Growth factors – the changing face of dental software

shutterstock_189550079Brian Weatherly, president of International Practice Solutions, explains where dental software could be leading in the future.

In the late 1980s, when Software of Excellence was founded, we wanted to create a new style of management system that would empower dentists to run more efficient practices and allow them to focus on delivering better clinical care. Originally, we were concerned with workflow systems, appointment books, clinical charts and debtor accounting, but by 2003 we had progressed to a full suite of practice management components that included charting, treatment planning and analysis of appointment blend and chairtime utilisation.

Practice management solutions are now a combination of software, automation, services and monitoring so practices are effectively being delivered outcomes, as opposed to the simple functional products that epitomised the previous decade.

It is my view that the future of dental software is inextricably linked to the future of fast moving dental and technology markets, and to understand how software will change in the next decade we need to consider four key questions.

1. What is happening to technology in general?

The last decade is one that has seen a staggering amount of change in technology and society. People’s use of technology to communicate has changed beyond all recognition; enhancing and re-defining our communities via social media platforms and messaging, with the growth in IT supporting a culture of instant gratification and endless choice.

2. What is happening in dentistry?

The dental market is in the middle of a process of consolidation and there are a number of contributory factors.

The recessionary impact of limited government funding for the public sector, the rise of corporates, direct access for therapists and hygienists, and patients willing to make hard choices regarding their discretionary spend have all conspired to ‘commoditise’ dentistry. This environment has created greater opportunities for those dentists willing to adapt their practice and embrace IT and online solutions.

3. What is happening specifically within practice management systems?

Software companies are now providing dentists with technological solutions that have coincided with more sophisticated patients willing and able to accept a different approach from their dental practice. The best practice management systems are now complete business solutions, using a mix of products, automation and services to give better business outcomes.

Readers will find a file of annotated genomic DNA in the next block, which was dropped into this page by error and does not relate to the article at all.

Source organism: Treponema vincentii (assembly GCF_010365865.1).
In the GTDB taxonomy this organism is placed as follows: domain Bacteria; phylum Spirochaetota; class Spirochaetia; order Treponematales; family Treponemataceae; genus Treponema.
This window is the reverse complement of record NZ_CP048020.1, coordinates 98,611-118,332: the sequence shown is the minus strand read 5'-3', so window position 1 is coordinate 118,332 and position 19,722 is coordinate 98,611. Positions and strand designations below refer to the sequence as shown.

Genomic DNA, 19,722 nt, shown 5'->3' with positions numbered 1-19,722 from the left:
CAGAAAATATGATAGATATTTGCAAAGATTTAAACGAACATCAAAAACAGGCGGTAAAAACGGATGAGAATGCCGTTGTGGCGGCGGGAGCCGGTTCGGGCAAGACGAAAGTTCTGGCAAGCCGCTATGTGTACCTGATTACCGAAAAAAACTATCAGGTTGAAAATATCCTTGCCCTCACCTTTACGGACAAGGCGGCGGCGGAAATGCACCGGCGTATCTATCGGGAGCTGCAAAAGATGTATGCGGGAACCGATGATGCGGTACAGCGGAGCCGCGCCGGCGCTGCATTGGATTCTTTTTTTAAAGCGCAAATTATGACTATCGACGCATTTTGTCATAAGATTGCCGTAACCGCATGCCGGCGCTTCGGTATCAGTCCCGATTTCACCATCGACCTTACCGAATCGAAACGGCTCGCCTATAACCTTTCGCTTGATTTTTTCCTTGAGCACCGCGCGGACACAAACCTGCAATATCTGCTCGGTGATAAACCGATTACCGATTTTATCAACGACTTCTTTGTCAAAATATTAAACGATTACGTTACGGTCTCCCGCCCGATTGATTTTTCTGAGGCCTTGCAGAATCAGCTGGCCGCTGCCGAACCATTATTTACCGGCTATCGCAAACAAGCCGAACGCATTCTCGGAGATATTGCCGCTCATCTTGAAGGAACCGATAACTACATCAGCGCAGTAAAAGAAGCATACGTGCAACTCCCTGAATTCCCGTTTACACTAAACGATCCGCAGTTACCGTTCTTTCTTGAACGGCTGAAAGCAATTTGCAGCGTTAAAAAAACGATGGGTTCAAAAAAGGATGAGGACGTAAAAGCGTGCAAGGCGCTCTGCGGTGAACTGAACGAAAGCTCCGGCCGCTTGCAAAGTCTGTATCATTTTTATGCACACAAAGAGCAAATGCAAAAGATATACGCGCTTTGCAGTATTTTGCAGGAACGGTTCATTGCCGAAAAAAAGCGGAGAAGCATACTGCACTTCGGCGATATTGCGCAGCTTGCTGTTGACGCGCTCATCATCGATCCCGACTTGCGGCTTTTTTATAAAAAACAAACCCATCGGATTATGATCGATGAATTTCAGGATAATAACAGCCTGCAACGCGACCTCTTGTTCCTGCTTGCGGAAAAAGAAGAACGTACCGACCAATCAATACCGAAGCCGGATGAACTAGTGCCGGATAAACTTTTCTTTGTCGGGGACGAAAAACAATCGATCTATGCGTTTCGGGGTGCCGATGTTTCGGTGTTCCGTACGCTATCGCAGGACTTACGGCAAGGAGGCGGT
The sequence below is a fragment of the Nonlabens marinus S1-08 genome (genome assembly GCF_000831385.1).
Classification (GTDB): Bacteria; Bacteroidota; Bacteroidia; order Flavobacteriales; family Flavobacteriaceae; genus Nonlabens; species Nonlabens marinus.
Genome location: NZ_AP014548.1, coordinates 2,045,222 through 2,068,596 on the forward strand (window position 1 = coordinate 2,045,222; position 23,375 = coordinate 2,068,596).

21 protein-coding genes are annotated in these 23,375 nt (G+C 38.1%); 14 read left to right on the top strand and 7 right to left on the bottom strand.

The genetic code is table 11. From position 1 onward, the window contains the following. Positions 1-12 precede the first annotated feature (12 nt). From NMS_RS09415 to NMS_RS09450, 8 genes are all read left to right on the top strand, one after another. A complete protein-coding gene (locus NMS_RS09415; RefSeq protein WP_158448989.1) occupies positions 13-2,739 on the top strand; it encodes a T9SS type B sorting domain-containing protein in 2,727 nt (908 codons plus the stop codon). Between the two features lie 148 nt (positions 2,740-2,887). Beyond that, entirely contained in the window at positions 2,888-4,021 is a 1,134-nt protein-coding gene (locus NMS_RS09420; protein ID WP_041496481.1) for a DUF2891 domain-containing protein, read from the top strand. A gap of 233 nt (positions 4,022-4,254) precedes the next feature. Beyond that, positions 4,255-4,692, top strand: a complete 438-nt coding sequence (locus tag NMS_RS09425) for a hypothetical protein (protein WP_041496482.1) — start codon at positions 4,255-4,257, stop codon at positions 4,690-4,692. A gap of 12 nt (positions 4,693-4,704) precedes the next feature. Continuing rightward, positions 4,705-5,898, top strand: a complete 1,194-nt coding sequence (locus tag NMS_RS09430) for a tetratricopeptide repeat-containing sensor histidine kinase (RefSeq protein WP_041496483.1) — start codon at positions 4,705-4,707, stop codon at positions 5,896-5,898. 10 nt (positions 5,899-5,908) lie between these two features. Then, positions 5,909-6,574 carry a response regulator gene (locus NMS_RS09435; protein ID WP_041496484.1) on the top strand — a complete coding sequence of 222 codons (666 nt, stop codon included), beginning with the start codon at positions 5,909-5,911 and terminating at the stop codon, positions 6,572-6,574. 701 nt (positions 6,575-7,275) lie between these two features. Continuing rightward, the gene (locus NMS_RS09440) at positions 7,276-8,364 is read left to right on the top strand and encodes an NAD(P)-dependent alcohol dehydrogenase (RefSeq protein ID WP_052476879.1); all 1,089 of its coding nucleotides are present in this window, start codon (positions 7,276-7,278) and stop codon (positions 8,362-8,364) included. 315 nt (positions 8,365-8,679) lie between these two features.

Understanding the importance of e-communication and leveraging modern tools to facilitate this process, particularly automation and patient self-service, is enabling practices to offer a consistent service, through facilities such as online booking, offering patients a level of flexibility that was hitherto unavailable.

4. What is happening in regard to public attitude?

Changes to public attitude in the last decade have been marked. No longer a deferential ill-informed, passive bystander to treatment, patients are now a well educated, mobile, demanding public, unwilling to tolerate poor service or treatment, who have been empowered by their access to information and their ability to choose. Dentists must acknowledge that people are eager to believe the reviews and ‘star ratings’ of unseen faces on a Google search and develop and embrace appropriate strategies in order to meet the changing attitudes of this digital era.

Practice management solutions have never had such a rich palate of possibilities to impact the lives and livelihoods of dentists. I believe that the next opportunity for our software will come in terms of accommodating the wants and desires of patients in the form of data analysis and tailoring campaigns and messages to exactly meet the needs of patients.

The future of dental IT and practice management is no longer just about product functionality, it is now about harnessing sophisticated online tools by which dentists can understand the return they are gaining by providing a specific service. Our aim is to help dentists use their data more intelligently, enabling them to improve the health of their businesses through which they can deliver better healthcare to patients.

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